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Supreme Court Takes on Two Cases That Could Clarify Antitrust Law

By Linda Greenhouse


The Supreme Court added two important antitrust cases to its calendar for the current term on Thursday. Both cases, granted at the request of defendants in private antitrust suits, are likely to lead to clarification of areas of antitrust law that have become increasingly unsettled.

One of the cases has been closely watched on Wall Street. It is a class-action lawsuit against more than a dozen leading investment banks and institutional investors that participated in syndicates to underwrite the initial public offerings of hundreds of technology companies during the 1990s.

The lawsuit, brought by purchasers of the stocks, charges that the sharing of information among the underwriters and the way in which they allocated stock to their customers amounted to an antitrust conspiracy.

The U.S. District Court in New York dismissed the lawsuit in 2003, finding that the defendants were entitled to antitrust immunity because much of the conduct they were said to have engaged in was explicitly permitted by the Securities and Exchange Commission. But the 2nd U.S. Circuit Court of Appeals reinstated the suit last year, ruling that Congress had granted no such immunity.

The issue for the Supreme Court in this case, Credit Suisse First Boston Ltd. v. Billing, No. 05-1157, is how to treat the inherently collaborative activity of an underwriting syndicate, activity that — while it would appear to violate the Sherman Antitrust Act — is permitted by the regulatory agency that oversees it.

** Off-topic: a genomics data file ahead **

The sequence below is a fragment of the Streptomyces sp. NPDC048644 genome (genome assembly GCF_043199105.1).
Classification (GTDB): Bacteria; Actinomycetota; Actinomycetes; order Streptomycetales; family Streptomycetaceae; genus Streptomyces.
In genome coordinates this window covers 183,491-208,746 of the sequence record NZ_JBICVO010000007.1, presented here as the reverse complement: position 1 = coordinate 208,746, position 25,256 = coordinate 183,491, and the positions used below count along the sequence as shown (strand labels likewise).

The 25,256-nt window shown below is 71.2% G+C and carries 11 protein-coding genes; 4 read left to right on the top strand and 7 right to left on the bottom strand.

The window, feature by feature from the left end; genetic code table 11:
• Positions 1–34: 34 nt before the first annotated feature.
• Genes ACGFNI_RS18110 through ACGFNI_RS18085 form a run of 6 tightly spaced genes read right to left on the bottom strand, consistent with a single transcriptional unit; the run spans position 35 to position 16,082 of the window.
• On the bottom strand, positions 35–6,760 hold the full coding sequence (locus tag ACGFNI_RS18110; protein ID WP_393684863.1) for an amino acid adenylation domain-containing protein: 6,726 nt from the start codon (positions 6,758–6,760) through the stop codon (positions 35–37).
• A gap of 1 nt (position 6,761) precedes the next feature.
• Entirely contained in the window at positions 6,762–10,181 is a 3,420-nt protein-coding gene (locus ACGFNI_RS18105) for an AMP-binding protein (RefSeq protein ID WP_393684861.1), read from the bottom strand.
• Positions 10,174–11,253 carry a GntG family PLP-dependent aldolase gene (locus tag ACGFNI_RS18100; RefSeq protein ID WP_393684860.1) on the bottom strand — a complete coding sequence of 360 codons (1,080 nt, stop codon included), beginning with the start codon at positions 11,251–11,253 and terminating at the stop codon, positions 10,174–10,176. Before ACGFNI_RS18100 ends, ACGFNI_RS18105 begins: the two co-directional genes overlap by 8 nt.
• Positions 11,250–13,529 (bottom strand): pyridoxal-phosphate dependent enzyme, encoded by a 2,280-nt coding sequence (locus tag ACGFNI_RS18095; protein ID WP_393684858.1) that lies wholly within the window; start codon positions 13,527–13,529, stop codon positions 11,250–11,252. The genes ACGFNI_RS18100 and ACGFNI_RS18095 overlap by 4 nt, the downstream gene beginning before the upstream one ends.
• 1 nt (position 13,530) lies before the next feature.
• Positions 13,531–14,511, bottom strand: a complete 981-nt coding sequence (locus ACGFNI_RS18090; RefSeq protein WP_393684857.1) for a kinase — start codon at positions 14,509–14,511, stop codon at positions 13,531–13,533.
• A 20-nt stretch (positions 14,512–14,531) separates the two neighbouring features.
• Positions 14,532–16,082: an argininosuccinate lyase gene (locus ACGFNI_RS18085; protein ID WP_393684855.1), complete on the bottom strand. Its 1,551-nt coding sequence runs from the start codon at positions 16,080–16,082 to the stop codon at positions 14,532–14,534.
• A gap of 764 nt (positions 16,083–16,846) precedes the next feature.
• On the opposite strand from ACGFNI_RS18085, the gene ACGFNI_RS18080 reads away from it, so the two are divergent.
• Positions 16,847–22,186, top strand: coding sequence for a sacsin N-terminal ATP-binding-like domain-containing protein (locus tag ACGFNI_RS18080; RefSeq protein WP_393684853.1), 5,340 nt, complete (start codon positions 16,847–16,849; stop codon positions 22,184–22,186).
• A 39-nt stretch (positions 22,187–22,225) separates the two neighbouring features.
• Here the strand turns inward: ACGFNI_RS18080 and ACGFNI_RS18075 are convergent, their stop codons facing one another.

While the eventual outcome of that case is uncertain, there is little uncertainty about the second antitrust case the court accepted. The question in that case, Leegin Creative Leather Products, Inc. v. PSKS Inc., No. 06-480, is how antitrust law should treat the minimum prices that manufacturers require retailers to charge for their products.

In a 1911 case known as the Dr. Miles precedent, this practice of “resale price maintenance” is always illegal under the Sherman Act. The case asks the justices to re-evaluate the precedent in light of modern economic theory, and instead to make these arrangements subject to case-by-case analysis under what is known as the rule of reason.

In other areas of antitrust law, the court has steadily backed away from the categorical view of antitrust liability and is highly likely to use this case as a vehicle for doing to same thing for resale price maintenance.

Leegin, a privately owned company, manufactures the Brighton line of women’s leather goods and does business only with retailers, mostly small specialty stores, who agree to abide by the suggested retail prices for the products. In 2002, after learning that Kay’s Kloset, a store in Lewisville, Texas, was discounting Brighton products, Leegin suspended shipments.

The store brought an antitrust suit and won more than $1 million in damages, which are tripled under antitrust law. The 5th U.S. Circuit Court of Appeals, in New Orleans, upheld the judgment.